In the summer of 2005, television producer Bill Hayes was sitting at his desk in Carrboro, N.C., when his partner and production manager Deanie Wilcher told him about a potential lead. Hayes and his company, Figure 8 Films, had been looking for large families to serve as documentary subjects, and the family Wilcher had found fit the bill: twin daughters and a set of sextuplets. Hayes picked up the phone and called the young Pennsylvania couple, who were excited about television and liked the idea of creating a visual memento for their eight children.
The special eventually aired on Discovery Health under the inconspicuous title Surviving Sextuplets and Twins. Eileen O'Neill, then-president of Discovery Health and herself a twin, pushed for the show to become a regular series. After a few episodes had aired, corporate cousin TLC poached the show, and a much larger audience was soon introduced to Jon and Kate Gosselin.
The Gosselins eventually soured on television, or perhaps it's the other way around. When Jon's indiscretions became public in the spring, viewers divided into rival camps, and the couple split on national television this summer. The divorce episode was one of TLC's highest-rated programs ever, pulling in more than 10 million viewers. Since then, the process of returning Jon and Kate to the air this fall has gone from messy to absurd. Jon was pulled from the show's title, Kate accused Jon of stealing from her bank account, and TLC was dragged into the tabloid imbroglio. The network sued Jon for breach of contract after he blocked filming of the new season. Earlier this week, the show aired its final episode, bringing a perhaps welcome end to the series.
In the middle of the drama—if not on camera or in the gossip pages—was Bill Hayes, whose company was tasked with cobbling together the footage that was shot before filming was halted. To Hayes and Figure 8, the drama surrounding Jon and Kate has mostly been a distraction. The extramarital comings and goings have never been a big part of the show, which sets Jon and Kate apart from programming in VH1's "Celebreality" lineup, where infidelities and betrayals have been front-and-center from the beginning. Jon and Kate, the series, was about a big family trying to make their lives work. Hayes and his team worked to ensure that the show had a narrow focus. It was meant to be about the quotidian challenges of changing diapers—lots of them.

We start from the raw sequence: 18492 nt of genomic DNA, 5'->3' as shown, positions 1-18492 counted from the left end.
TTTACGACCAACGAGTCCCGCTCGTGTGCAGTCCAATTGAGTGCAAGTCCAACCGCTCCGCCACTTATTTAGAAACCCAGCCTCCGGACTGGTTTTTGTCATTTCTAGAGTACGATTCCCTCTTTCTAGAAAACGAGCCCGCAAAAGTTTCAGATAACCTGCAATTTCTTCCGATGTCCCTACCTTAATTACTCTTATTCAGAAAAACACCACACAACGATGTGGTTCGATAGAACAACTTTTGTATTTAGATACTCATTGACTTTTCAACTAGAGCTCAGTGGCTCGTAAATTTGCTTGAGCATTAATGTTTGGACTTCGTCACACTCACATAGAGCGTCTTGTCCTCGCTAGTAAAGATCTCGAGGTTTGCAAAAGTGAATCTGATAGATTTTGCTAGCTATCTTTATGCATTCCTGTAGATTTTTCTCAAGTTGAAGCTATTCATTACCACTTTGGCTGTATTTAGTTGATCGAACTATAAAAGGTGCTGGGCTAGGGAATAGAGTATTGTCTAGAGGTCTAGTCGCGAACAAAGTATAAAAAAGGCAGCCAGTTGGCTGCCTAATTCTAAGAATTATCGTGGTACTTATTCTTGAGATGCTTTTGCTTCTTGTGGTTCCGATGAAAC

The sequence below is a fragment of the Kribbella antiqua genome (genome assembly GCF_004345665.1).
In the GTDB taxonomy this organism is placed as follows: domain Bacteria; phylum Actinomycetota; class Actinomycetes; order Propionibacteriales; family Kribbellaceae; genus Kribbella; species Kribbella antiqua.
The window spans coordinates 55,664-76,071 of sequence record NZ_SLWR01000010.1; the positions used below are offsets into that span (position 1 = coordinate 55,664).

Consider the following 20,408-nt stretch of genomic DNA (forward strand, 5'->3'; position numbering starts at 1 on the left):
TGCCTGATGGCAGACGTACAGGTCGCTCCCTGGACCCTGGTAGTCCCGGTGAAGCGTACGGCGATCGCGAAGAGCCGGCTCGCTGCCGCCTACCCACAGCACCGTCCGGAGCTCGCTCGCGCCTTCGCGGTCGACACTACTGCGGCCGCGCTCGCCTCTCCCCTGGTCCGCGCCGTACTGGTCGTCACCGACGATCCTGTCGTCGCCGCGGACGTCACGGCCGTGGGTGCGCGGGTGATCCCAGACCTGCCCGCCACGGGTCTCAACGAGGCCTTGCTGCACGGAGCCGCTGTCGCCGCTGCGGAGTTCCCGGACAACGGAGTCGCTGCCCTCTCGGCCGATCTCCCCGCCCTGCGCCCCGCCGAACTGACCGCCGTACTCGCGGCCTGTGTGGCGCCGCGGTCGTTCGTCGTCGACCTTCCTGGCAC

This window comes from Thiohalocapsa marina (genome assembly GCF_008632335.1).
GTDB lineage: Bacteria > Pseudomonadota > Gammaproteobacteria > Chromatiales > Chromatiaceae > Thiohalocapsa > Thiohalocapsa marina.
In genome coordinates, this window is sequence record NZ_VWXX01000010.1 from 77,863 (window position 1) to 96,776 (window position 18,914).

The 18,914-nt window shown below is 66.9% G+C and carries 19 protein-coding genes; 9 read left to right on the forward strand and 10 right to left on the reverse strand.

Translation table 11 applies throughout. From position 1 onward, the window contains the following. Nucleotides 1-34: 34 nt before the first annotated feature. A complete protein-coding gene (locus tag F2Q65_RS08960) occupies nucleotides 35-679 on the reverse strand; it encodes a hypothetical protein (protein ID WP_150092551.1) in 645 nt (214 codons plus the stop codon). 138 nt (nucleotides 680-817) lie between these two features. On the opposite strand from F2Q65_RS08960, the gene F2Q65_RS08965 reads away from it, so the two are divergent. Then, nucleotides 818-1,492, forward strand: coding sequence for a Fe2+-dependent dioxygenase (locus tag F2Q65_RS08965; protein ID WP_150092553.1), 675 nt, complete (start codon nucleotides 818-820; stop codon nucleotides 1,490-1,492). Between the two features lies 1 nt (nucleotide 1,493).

Unlike ambulance-chasing production companies that amplify the antics of their attention-seeking subjects, Hayes tries to avoid spectacle and decided to avoid, largely, the seductive drama of the Gosselin divorce. That said, his interest in the surreal aspects of human life is not exactly marked with journalistic detachment. He told me, for instance, that a Brazilian faith healer he met several years ago lowered his cholesterol through "invisible surgery." Hayes was first introduced to a large, eccentric family in high school. Located in the hills of North Carolina, the school was populated by the descendants of brothers Eng and Chang Bunker, a set of conjoined Thai twins who moved to the region in the early 19th century and produced more than 20 children. The descendants populate the Tar Heel landscape and, every year, hold a family reunion, which Hayes has attended.
After graduating from Duke, Hayes dreamed of making documentaries while he worked at sundry pursuits. A former bartender, farmer, and assistant press secretary for a U.S. Senate candidate, Hayes got his start in production by making a promotional video for a mall that was looking for publicity. The project landed him a job at a local production company.